12. 4 out of 5

    Stephen Dennis

    For a student of World War II history this book tells a relatively unknown story about the preparations for and the liberation of Paris. France was a country of many faces in 1944. When the war ended it was not clear who would rise as the leader of the war torn country. Communist, Socialists, Republicans and other forces were vying for control while the Allies, Britain and the USA were focused on the war against Germany. Better than a Furst spy novel this book takes the reader behind the scenes For a student of World War II history this book tells a relatively unknown story about the preparations for and the liberation of Paris. France was a country of many faces in 1944. When the war ended it was not clear who would rise as the leader of the war torn country. Communist, Socialists, Republicans and other forces were vying for control while the Allies, Britain and the USA were focused on the war against Germany. Better than a Furst spy novel this book takes the reader behind the scenes as history unfolds in Paris.

  13. 4 out of 5

    Fred Sampson

    An excellent and moving history of the liberation of Paris, August 18-25, 1944, nearly 70 years ago. Since visiting Paris last year I've been voraciously consuming histories, especially of WW II and the occupation. Leaves me thinking about picking up a biography of Charles De Gaulle to learn more about the complex leader who seized the opportunity to create a new government before the smoke had cleared. An excellent and moving history of the liberation of Paris, August 18-25, 1944, nearly 70 years ago. Since visiting Paris last year I've been voraciously consuming histories, especially of WW II and the occupation. Leaves me thinking about picking up a biography of Charles De Gaulle to learn more about the complex leader who seized the opportunity to create a new government before the smoke had cleared.

  14. 5 out of 5

    Cincylitigator

    If this book does not renew your love for the United States nothing will. One of my in laws survived the occupation as a Jewish teen. This was enlightening although I discovered not much new material. My favorite part was Patton reciting the military rationale for bypassing Paris and then happily celebrating moments later with the French resistance representative upon being reversed.

  15. 4 out of 5

    Mark

    Americans have this very snobby approach to France.. i.e., "All that the French know how to do is surrender." Not... exactly... so. This book is all about how the Parisians basically liberated themselves. And yes, the Americans "helped" -- although they dithered (and argued, and obstructed) their way to it. Americans have this very snobby approach to France.. i.e., "All that the French know how to do is surrender." Not... exactly... so. This book is all about how the Parisians basically liberated themselves. And yes, the Americans "helped" -- although they dithered (and argued, and obstructed) their way to it.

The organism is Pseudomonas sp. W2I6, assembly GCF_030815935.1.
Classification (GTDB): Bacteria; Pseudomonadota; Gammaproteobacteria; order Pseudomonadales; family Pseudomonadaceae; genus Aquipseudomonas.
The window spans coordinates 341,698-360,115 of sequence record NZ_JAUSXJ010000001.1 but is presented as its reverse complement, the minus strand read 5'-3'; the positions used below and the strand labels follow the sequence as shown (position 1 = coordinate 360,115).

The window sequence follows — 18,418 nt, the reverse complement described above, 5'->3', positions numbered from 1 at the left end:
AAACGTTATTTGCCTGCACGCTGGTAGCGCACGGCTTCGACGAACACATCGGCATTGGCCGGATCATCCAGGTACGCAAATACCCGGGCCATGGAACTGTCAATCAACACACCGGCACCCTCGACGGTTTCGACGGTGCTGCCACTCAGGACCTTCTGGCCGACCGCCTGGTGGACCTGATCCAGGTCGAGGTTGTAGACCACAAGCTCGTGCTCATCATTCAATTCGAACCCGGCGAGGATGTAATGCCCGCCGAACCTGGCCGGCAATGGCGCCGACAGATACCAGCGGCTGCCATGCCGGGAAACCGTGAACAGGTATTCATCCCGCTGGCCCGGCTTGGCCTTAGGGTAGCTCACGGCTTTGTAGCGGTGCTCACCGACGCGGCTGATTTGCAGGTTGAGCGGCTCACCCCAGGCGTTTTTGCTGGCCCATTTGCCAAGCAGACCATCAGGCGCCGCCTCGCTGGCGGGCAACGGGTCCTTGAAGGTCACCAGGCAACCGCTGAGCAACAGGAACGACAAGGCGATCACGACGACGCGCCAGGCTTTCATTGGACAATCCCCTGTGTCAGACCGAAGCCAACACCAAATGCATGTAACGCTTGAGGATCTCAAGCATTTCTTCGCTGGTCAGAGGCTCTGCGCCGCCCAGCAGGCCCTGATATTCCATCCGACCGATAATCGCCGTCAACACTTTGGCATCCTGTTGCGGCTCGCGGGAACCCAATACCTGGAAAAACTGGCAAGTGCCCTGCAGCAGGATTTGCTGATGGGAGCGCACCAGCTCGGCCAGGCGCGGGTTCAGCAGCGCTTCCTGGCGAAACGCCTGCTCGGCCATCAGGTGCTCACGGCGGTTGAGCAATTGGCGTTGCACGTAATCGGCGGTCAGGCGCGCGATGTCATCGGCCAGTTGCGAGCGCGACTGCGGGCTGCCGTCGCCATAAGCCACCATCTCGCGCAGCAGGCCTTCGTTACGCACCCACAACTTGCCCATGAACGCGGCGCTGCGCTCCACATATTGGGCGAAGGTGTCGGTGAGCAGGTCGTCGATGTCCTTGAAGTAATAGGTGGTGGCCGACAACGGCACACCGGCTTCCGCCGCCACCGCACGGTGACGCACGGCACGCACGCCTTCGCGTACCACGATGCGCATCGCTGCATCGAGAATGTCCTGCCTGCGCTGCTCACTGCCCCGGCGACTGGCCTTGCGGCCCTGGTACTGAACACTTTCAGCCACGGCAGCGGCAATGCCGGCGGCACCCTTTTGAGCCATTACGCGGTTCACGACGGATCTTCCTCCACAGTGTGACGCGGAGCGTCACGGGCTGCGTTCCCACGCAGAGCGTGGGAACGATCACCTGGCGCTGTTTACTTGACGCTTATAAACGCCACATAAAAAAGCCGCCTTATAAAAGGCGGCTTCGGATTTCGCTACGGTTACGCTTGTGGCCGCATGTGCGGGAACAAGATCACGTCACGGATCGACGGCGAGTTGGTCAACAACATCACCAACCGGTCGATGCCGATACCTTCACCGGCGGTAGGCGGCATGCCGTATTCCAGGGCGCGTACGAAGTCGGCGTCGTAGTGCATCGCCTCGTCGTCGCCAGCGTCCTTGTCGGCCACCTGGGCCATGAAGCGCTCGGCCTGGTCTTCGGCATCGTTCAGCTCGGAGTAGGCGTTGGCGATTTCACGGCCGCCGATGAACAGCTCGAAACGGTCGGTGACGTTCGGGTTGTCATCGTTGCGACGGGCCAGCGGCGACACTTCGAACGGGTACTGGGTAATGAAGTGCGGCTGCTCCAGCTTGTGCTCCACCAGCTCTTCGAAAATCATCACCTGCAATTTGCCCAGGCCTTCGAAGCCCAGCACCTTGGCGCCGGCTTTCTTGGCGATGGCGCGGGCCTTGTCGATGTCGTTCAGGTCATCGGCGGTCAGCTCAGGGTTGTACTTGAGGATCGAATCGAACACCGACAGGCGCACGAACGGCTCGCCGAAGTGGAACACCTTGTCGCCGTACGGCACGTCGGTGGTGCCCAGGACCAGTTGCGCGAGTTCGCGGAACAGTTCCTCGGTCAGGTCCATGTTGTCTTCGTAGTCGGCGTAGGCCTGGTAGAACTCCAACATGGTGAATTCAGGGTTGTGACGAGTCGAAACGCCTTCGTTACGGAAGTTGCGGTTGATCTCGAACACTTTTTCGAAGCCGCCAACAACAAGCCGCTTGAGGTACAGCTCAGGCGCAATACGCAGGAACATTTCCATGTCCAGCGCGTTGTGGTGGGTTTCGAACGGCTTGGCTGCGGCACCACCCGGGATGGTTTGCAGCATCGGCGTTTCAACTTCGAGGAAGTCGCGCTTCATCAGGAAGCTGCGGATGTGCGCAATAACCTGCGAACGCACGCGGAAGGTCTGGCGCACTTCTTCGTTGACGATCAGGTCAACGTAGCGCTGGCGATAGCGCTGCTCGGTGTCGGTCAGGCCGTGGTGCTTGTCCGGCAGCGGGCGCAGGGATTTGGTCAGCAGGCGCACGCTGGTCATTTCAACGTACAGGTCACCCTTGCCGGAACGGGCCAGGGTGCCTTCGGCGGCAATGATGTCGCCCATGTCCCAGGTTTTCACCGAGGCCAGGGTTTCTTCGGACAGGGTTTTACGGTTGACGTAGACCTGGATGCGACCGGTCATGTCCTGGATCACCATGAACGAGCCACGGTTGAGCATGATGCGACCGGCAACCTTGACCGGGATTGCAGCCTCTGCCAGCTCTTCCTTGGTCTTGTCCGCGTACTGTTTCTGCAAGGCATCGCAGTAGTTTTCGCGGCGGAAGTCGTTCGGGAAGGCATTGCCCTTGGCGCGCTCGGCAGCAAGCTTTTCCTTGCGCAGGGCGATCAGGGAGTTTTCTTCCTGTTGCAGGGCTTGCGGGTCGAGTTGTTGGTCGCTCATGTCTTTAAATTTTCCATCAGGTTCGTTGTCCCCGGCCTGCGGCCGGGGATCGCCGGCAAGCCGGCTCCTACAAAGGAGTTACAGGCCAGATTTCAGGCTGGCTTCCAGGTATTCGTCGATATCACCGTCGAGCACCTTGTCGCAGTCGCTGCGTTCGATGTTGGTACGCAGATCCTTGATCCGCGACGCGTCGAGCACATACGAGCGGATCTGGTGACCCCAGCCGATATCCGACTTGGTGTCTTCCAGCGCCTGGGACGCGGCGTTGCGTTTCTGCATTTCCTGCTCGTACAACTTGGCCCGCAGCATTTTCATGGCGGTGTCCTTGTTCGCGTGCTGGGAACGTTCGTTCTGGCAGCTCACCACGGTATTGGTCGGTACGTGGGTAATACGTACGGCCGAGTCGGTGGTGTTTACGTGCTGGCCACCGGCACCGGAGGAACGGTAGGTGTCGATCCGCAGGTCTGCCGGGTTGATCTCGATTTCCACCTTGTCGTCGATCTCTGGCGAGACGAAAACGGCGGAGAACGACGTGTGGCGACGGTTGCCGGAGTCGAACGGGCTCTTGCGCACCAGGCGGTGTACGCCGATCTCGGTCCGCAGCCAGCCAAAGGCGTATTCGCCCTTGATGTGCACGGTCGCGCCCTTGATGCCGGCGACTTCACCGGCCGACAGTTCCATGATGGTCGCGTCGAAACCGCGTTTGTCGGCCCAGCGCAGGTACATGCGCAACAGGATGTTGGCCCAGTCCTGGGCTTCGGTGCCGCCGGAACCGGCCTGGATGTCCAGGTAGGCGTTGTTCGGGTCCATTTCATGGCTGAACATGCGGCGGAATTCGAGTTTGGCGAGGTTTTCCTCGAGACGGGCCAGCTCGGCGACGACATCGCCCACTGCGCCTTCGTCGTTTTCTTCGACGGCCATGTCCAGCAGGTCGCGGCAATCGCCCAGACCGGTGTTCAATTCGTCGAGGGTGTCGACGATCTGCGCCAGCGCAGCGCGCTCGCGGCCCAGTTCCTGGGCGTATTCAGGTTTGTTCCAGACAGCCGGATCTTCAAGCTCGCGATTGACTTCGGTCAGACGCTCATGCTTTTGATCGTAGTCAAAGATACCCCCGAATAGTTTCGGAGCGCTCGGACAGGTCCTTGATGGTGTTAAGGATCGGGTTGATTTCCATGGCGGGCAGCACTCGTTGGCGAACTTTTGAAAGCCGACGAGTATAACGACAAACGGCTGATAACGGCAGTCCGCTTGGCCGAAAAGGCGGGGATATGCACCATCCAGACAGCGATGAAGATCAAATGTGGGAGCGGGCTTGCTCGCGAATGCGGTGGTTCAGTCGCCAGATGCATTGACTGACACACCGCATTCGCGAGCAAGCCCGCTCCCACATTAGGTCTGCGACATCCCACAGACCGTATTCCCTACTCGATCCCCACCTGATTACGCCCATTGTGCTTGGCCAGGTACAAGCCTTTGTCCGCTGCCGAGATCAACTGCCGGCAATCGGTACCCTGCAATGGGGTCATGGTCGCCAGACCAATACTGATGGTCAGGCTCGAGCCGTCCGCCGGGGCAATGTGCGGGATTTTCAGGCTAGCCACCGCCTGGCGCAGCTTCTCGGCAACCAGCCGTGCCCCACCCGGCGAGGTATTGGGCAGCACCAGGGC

16. 5 out of 5

    Tomi

    An excellent book on the liberation of Paris in 1944. Neiberg clearly explains the issues between the various Resistance movements, the Allies, and de Gaulle. History never leaves us; the French fear of another time like the Commune led to divisions where there should have been unity. I learned a lot from this book.

  17. 5 out of 5

    victor harris

    Another excellent work by Neiberg. Handles the complex diplomatic tangle of French, Allies, and Germans in a coherent fashion. His breakdown of rivalries in Resistance movement also well done. Builds novel-like tension as the fate of Paris hangs in the balance.

  18. 5 out of 5

    Greg

    An excellent account of the liberation of Paris in August, 1944. The book covers the military and political aspects of the liberation, weaving them into an exciting bit of history. Highly recommended for students of WWII and or French history.

  19. 5 out of 5

    Pam

    Very interesting.

  20. 5 out of 5

    Tom Gordon

    Standard reviewer words are all I can manage right now , but I found this interesting & informative.

  21. 5 out of 5

    Kges1901

  22. 5 out of 5

    Kevin

  23. 4 out of 5

    Suzanne Rice

  24. 4 out of 5

    Kate

  25. 4 out of 5

    Emma

  26. 5 out of 5

    David W. Phipps

  27. 5 out of 5

    Tim

  28. 4 out of 5

    David Barkley

  29. 5 out of 5

    Lawrence

  30. 4 out of 5

    Danny Gersh